And to cut the story short if we had a small amount of beings of a certain species where inbreeding is inevitable and deadly would it help if during fertilization when chromosomes are being paired someone would interfere in those 23 pairs and if you can imagine karyotype took for instance one chromosome from pair 3 and removed one chromosome from it and replaced it with a same type chromosome of an outside person then of that couple; and then let's say replaced chromosome "y" that comes from "dad" and put "y" of some other man and so on.
Because from what I know retardations and stuff like sterility come from to much or too little chromosomes in a certain pair. Like if you have xxy chromosomes togehter instead of normal xy. So is it mostly watching how chromosomes will pair?
And also when it comes to pedigree dog species that is suffering from inbreeding is it suffering just because close inbreeding or mostly because people choose bad features like short noses in some species or shorter hind legs in other...
|Dec2-12, 05:34 PM||#5|
Inbred dogs have both types of problems. First, certain recessive features that no breeder would select are expressed due to inbreeding. Second, generations of inbreeding can result in certain features purposely selected for being amplified to the level of lethality.
No breeder would ever chose for diabetes, hip diplasia, hemophilia or lack of resistance to infection. Yet, inbreeding can cause these diseases by forcing the alleles associated with these diseases to express themselves. However, this type of breeding can be partly remedied by mutation and natural selection provided the animal is allowed to reproduce without limit.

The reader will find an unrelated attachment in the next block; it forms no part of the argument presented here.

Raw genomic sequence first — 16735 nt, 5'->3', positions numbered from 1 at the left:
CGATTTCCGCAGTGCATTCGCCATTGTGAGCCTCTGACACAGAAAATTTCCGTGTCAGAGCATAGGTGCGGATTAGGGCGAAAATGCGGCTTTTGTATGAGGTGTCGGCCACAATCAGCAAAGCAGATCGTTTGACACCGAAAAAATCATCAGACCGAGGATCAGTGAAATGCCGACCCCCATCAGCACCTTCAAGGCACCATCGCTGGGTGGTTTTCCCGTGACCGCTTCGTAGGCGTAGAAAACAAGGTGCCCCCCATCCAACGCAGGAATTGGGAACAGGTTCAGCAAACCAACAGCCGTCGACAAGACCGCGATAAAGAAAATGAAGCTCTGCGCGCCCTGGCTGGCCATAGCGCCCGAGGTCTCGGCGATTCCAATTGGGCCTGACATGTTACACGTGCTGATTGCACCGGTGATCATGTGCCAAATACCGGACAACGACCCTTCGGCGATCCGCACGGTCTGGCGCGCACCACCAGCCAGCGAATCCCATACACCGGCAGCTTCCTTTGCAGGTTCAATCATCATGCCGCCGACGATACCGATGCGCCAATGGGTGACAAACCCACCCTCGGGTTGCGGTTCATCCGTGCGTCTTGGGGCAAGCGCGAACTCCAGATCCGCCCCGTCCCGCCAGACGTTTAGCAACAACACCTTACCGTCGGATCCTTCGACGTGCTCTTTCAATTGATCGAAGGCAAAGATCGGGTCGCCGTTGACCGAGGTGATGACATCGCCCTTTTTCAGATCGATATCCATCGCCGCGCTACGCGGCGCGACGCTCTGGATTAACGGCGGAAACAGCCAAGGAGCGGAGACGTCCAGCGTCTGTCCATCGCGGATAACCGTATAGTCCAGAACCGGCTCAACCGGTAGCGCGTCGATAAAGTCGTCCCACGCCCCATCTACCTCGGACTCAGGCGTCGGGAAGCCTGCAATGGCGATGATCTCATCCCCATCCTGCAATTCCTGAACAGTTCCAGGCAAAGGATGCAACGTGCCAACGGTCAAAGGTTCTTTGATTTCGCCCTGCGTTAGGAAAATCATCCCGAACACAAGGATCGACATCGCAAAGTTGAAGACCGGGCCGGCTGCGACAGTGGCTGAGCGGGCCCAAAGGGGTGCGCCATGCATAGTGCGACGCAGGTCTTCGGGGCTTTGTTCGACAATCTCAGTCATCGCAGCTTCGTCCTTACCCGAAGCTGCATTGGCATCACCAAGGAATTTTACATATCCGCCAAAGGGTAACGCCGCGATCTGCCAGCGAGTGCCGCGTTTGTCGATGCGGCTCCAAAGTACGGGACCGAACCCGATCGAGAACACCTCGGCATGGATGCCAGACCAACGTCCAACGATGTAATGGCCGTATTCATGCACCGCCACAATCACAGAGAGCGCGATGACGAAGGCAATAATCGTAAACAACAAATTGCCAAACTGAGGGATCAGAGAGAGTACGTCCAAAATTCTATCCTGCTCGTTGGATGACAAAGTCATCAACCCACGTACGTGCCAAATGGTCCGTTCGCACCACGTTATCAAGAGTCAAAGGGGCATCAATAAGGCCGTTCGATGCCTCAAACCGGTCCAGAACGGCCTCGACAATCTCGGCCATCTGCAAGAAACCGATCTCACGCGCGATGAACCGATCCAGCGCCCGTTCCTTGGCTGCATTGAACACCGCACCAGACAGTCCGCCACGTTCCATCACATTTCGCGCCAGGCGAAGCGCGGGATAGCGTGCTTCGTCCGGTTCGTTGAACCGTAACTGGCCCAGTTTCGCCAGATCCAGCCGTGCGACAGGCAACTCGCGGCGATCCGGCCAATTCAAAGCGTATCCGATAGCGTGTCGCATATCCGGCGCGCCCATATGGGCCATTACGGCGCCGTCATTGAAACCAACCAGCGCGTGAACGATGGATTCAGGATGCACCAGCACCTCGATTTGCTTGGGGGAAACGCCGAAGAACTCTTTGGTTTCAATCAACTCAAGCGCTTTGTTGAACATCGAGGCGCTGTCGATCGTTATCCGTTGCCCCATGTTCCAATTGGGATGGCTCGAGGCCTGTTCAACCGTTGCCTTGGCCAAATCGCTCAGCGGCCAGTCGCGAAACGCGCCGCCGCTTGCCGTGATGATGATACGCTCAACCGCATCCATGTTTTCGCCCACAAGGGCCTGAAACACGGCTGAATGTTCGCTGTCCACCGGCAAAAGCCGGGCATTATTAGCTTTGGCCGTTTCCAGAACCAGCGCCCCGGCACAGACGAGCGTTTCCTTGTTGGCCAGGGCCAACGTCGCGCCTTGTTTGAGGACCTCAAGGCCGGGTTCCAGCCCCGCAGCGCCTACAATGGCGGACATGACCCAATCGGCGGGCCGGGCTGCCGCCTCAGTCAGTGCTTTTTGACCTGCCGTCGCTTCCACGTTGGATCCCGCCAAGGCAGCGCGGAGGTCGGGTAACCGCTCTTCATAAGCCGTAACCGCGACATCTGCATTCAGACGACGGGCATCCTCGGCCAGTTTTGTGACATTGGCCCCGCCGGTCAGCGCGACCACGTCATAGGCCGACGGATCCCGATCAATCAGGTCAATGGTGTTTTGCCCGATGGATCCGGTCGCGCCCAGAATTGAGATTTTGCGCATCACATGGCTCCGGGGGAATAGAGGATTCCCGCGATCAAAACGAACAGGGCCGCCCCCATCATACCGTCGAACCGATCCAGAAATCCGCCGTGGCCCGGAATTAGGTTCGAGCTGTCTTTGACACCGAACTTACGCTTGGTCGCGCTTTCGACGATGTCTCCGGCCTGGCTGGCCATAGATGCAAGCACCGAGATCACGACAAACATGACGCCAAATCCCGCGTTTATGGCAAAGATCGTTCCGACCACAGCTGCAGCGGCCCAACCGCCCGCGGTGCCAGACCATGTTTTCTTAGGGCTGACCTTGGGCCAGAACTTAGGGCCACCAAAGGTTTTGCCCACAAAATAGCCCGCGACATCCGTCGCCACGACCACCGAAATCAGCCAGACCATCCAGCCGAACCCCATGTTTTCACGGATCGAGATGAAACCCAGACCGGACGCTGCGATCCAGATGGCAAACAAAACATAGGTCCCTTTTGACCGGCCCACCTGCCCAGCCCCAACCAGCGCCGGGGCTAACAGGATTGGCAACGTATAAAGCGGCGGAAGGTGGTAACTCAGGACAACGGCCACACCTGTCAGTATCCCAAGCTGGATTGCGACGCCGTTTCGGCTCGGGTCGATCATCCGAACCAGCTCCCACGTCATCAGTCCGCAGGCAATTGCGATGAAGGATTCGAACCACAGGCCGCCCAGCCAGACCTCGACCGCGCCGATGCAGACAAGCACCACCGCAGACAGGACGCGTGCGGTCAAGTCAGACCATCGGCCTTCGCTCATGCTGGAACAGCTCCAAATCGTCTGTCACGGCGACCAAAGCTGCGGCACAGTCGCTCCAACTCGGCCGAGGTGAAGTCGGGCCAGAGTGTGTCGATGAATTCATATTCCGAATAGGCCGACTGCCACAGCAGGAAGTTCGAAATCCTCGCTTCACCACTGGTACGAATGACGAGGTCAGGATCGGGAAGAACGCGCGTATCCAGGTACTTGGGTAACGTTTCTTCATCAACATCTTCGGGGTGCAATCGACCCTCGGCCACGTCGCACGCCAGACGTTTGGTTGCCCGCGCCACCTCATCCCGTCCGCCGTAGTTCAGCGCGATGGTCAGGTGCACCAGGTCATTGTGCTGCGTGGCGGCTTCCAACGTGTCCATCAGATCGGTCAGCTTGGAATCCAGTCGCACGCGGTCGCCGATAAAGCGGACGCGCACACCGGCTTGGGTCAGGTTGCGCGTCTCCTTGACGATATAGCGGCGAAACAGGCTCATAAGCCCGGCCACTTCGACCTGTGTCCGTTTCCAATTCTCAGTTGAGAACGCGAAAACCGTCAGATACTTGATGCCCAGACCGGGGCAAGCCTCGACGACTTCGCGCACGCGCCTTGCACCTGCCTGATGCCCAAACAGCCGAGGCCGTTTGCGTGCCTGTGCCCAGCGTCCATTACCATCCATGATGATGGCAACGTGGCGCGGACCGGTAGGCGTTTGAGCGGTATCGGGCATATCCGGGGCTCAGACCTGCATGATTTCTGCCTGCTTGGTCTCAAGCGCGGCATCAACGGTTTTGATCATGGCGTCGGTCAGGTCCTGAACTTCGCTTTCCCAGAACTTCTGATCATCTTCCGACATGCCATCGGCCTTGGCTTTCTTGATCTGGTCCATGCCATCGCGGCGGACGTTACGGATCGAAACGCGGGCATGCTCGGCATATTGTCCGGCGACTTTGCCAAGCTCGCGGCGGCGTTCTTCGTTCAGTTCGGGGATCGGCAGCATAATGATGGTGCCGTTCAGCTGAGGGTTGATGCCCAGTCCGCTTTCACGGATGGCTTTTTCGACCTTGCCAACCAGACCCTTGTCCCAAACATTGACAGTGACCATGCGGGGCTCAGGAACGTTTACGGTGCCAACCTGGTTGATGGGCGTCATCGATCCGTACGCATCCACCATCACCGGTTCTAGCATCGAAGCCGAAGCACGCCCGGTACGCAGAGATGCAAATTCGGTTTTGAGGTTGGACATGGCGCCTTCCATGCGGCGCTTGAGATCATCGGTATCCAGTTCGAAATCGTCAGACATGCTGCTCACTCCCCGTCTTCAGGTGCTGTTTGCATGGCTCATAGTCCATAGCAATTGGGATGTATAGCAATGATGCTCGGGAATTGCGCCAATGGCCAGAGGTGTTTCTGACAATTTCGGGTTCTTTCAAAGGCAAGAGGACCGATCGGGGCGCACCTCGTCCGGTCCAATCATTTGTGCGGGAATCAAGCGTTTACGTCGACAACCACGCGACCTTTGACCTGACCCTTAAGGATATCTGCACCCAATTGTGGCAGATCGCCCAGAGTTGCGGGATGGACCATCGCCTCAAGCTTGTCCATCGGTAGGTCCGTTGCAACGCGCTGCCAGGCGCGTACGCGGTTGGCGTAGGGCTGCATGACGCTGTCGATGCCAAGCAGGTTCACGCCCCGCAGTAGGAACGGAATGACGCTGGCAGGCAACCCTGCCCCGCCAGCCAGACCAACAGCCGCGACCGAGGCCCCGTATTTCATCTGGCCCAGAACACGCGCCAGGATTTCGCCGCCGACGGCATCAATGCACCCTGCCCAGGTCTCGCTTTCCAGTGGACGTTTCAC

This type of inbreeding really has nothing to do with the intent of the breeder. The features that kill the animal were hidden from the breeder because they were recessive. This type of inbreeding comes about if one tries to restrict the breeding to brother-sister-mother-father for a couple of generations. Hidden traits eventually kill the line. Whether the breeder tries to select for appearance or performance, the animal will get sick.
Breeding for a specific feature can result in the feature being so exaggerated that it becomes a danger to the animal. This is especially dangerous when the animal is bred for appearance rather than performance. When an animal is bred to perform a certain action, the breeding will stop when the feature starts hurting the animals. When an animal is bred to appear a certain way, selection can continue even after the exaggerated feature starts killing the animal.
Bull dogs are a good example. Originally, bull dogs were bred to fight bulls. The short muzzle and large head were useful in grabbing the bulls legs. Of course, bull dogs that had difficulty breathing were automatically eliminated. However, some people thought the short muzzle was so cute they wanted more. So some breeders bred bull dogs with a short muzzle that makes it hard to breath. Some breeds of bull dogs have to be born by Cesarian, because they have such large heads.
Originally, grey hounds were bred to race other dogs. The result was a dog with a very narrow head. However, stupid grey hounds couldn't get to the finish line. So there was a limit on how narrow their heads could get. However, people started to breed greyhounds for a narrower head rather than how to race. The result is that some grey hounds are dumb as dirt.
This type of inbreeding problem does not require brother-sister-mother-son mating. The problem was selecting for a feature with no feed back on health. Appearance does not always correspond to health. If one maximizes on appearance, one can have a very unhealthy line of animals.
So both problems that you described occur. I don't know the relative importance of these inbreeding problems, but they are both dangers.